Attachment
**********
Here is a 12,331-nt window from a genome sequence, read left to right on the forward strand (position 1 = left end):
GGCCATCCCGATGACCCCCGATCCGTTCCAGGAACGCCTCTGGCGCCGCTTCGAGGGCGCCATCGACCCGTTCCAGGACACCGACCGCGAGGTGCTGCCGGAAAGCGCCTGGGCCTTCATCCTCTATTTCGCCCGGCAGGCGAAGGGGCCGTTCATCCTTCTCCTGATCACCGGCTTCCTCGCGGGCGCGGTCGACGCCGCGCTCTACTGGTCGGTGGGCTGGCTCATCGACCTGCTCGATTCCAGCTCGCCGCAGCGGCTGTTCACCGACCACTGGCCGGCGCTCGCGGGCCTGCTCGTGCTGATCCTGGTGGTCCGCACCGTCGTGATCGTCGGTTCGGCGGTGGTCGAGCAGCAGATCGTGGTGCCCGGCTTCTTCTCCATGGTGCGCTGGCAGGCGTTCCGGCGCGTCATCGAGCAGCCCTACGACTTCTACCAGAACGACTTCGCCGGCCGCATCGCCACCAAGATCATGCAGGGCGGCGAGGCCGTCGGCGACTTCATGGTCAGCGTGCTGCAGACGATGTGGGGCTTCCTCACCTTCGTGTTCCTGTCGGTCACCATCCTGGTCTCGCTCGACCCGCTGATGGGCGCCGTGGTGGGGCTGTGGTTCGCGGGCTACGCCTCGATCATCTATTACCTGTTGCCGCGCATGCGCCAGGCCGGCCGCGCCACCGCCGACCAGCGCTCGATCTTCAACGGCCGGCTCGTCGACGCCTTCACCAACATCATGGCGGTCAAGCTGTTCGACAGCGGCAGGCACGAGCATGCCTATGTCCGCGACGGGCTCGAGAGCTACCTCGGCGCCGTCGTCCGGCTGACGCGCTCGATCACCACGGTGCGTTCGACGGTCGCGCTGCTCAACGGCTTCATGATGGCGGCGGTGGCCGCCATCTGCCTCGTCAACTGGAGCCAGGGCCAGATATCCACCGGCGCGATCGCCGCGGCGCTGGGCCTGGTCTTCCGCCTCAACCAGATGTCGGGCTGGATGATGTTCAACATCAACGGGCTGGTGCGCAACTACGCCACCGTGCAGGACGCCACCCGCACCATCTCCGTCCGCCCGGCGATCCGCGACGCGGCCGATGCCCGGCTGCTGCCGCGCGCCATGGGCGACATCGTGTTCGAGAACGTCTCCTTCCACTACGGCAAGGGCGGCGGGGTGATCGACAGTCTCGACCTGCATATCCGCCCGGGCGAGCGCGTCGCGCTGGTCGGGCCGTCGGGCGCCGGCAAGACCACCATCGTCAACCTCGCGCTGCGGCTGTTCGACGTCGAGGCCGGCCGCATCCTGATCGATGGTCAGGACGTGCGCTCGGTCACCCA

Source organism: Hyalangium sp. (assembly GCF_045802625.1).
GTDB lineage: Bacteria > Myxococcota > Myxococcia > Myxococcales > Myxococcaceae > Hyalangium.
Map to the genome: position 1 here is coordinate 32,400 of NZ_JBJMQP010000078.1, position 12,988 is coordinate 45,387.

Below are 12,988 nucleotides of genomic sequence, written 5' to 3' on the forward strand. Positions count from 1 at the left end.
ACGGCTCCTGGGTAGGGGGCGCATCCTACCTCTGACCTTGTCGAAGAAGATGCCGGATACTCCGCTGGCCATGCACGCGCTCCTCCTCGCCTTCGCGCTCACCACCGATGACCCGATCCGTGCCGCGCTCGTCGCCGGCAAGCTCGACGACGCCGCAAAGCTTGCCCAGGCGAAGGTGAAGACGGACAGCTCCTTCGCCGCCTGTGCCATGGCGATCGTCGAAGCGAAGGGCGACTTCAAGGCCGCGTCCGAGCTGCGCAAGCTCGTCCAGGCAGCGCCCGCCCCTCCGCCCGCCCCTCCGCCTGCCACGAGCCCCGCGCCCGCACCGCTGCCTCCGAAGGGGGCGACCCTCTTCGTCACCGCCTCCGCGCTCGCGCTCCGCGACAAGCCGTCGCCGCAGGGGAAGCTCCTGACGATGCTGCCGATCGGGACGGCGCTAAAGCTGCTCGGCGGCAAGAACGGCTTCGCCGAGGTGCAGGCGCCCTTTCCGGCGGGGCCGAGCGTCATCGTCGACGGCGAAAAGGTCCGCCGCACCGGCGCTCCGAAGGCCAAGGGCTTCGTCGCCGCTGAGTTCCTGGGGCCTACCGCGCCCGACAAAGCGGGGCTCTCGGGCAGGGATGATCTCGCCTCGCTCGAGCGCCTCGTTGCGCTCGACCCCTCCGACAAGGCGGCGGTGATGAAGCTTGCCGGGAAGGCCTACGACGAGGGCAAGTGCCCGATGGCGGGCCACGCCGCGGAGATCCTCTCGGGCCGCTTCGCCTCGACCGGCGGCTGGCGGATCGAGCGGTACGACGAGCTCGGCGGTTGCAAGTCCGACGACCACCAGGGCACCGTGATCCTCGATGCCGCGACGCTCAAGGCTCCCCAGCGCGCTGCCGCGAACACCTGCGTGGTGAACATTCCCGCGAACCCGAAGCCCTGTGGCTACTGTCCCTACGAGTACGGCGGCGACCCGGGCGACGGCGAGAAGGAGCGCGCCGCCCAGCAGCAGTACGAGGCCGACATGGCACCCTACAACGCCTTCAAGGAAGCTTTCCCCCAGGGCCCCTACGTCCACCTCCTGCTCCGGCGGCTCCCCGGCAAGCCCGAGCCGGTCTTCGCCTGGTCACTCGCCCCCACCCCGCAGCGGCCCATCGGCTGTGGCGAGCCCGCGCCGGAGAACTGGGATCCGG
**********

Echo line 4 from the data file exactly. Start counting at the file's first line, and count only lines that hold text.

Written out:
GTDB lineage: Bacteria > Myxococcota > Myxococcia > Myxococcales > Myxococcaceae > Hyalangium.